HARARE – Zimbabwe’s ruling party Zanu-PF and its biggest rival back home, the MDC Alliance, put on a show in Lusaka as they battled to outdo each other on who was closer to Zambia’s new president.
Hakainde Hichilema, Zambia’s president, broke away from tradition to invite rival political parties from mainly Zimbabwe, SA, Tanzania and Botswana — because “they chose the hard path of supporting our UPND [United Party for National Development] struggles when others refused to associate with us in the opposition”.
Seemingly to set the record straight, Zimbabwe President Emmerson Mnangagwa told the state media that he had had a long telephone conversation with “HH”, and they are somewhat related as his Hichilema’s wife was from the same hometown.
“The president-elect phoned me. I realised that we are related. In fact, his wife Mutinta Hichilema and I grew up in the same town of Mumbwa, west of Lusaka,” said Mnangagwa.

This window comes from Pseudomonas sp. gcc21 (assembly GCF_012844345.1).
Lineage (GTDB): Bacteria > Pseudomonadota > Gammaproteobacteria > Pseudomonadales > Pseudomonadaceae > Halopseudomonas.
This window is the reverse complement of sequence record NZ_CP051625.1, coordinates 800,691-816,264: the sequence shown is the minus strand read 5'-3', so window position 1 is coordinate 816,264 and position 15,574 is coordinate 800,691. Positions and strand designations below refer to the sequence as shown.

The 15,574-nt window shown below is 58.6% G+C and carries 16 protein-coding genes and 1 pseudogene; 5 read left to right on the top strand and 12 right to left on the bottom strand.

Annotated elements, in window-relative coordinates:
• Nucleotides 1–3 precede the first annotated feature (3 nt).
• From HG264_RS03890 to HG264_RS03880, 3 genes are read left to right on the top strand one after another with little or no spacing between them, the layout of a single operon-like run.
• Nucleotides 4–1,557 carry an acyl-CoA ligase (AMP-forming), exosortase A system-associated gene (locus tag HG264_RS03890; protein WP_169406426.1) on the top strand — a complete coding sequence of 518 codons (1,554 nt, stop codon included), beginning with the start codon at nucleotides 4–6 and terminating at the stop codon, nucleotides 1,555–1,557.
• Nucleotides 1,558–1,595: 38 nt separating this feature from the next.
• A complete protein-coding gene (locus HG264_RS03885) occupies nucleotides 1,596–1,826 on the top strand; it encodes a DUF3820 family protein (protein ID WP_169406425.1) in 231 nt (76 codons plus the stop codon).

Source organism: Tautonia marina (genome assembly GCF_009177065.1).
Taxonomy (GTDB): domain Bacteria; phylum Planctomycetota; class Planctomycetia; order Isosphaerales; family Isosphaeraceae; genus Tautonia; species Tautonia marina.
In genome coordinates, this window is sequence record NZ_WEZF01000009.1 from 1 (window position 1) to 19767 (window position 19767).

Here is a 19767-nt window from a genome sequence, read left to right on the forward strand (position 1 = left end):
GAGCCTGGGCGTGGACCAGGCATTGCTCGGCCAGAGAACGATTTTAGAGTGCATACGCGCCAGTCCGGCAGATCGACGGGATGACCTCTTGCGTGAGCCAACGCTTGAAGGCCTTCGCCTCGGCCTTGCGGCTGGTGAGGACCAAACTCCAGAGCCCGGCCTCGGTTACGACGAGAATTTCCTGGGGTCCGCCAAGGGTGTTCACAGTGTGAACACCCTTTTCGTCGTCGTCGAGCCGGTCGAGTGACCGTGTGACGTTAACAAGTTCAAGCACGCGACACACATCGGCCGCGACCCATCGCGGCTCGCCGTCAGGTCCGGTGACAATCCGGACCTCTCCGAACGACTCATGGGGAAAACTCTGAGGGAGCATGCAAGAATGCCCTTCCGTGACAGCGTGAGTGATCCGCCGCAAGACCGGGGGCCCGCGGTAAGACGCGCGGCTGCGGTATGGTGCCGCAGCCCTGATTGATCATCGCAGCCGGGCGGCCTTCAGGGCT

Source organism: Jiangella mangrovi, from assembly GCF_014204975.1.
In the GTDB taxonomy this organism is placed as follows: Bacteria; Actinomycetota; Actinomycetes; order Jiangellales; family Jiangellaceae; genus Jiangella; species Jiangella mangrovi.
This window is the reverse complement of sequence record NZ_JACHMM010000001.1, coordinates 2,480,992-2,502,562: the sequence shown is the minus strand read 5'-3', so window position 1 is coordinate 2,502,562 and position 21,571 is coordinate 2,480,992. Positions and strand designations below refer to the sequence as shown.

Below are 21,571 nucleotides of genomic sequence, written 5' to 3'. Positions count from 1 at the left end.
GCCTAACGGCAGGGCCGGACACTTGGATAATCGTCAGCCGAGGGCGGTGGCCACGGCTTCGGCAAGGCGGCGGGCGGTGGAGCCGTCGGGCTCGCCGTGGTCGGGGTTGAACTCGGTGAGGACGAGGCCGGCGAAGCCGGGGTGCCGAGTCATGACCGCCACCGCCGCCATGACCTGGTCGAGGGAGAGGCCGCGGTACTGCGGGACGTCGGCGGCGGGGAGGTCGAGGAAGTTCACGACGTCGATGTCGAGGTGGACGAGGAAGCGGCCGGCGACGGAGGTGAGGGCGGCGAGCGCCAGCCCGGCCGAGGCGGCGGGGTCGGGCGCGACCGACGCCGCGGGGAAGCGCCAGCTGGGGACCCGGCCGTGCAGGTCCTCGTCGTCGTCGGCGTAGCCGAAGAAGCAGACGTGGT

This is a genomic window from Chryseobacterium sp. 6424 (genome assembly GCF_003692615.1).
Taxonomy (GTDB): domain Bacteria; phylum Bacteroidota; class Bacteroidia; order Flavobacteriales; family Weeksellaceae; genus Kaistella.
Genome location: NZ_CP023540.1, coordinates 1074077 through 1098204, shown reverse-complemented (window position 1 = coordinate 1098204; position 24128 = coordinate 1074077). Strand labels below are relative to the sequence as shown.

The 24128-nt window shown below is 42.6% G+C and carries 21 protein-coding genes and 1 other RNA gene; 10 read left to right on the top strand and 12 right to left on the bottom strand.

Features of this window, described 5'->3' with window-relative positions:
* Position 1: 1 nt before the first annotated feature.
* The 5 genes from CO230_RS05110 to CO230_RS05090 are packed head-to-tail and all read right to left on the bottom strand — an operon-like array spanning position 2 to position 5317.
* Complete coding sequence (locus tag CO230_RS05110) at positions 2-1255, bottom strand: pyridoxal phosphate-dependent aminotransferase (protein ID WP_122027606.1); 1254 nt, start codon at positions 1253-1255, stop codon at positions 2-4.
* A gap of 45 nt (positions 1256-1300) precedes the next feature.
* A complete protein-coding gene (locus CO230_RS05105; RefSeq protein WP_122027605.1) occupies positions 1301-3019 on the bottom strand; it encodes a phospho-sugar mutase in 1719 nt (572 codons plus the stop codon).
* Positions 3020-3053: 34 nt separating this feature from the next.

Then MDC Alliance president Nelson Chamisa and his deputy Tendai Biti, before take-off, posted a video message about their trip to the inauguration.
“We are going to celebrate in Zambia and also tap into the anointing and make sure that it spreads across Southern Africa,” said Chamisa.
But it was Hichilema’s hug with Tendai Biti after the latter went to the podium at the National Heroes Stadium to congratulate the new president that got loud cheers.
Biti was followed by Mmusi Maimane, leader of One South African Movement, who later tweeted: “I am telling you. There’s a wind blowing across Sadc. Across Africa.”
Speaking to journalists in Zambia, Chamisa said he was happy for Hichilema because they faced the same predicament from oppressive regimes. He said he still faces the same but he will overcome.
“I as leader of the alternative [in Zimbabwe] I have never appeared or been interviewed on state television. It’s a big issue but with that blackout we are still standing and very active. We are using community-based communication through our structures and social media. We try to reach out to people,” he said.
The Zambian state broadcaster offered to give Chamisa a platform if he was sidelined back home.